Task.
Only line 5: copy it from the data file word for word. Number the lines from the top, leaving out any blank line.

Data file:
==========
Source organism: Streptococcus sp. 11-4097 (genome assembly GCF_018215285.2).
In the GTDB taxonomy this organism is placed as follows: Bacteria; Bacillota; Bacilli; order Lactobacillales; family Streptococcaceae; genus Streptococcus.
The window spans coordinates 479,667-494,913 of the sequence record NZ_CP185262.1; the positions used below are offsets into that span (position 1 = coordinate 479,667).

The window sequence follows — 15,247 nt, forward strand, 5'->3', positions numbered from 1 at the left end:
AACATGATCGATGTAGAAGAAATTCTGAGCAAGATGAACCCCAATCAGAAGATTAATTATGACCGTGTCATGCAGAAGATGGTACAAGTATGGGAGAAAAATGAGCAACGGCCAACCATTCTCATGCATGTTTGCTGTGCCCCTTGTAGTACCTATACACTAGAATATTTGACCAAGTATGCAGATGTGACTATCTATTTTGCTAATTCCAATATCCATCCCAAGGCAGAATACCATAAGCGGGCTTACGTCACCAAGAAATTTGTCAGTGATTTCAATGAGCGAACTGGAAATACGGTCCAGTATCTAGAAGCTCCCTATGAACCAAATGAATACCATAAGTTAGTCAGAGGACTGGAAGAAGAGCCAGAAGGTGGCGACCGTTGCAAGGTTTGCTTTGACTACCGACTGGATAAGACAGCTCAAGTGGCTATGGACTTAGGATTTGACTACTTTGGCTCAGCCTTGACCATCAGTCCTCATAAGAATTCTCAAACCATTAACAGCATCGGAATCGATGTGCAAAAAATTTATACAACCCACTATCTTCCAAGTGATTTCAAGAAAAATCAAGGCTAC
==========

AACATGATCGATGTAGAAGAAATTCTGAGCAAGATGAACCCCAATCAGAAGATTAATTATGACCGTGTCATGCAGAAGATGGTACAAGTATGGGAGAAAAATGAGCAACGGCCAACCATTCTCATGCATGTTTGCTGTGCCCCTTGTAGTACCTATACACTAGAATATTTGACCAAGTATGCAGATGTGACTATCTATTTTGCTAATTCCAATATCCATCCCAAGGCAGAATACCATAAGCGGGCTTACGTCACCAAGAAATTTGTCAGTGATTTCAATGAGCGAACTGGAAATACGGTCCAGTATCTAGAAGCTCCCTATGAACCAAATGAATACCATAAGTTAGTCAGAGGACTGGAAGAAGAGCCAGAAGGTGGCGACCGTTGCAAGGTTTGCTTTGACTACCGACTGGATAAGACAGCTCAAGTGGCTATGGACTTAGGATTTGACTACTTTGGCTCAGCCTTGACCATCAGTCCTCATAAGAATTCTCAAACCATTAACAGCATCGGAATCGATGTGCAAAAAATTTATACAACCCACTATCTTCCAAGTGATTTCAAGAAAAATCAAGGCTAC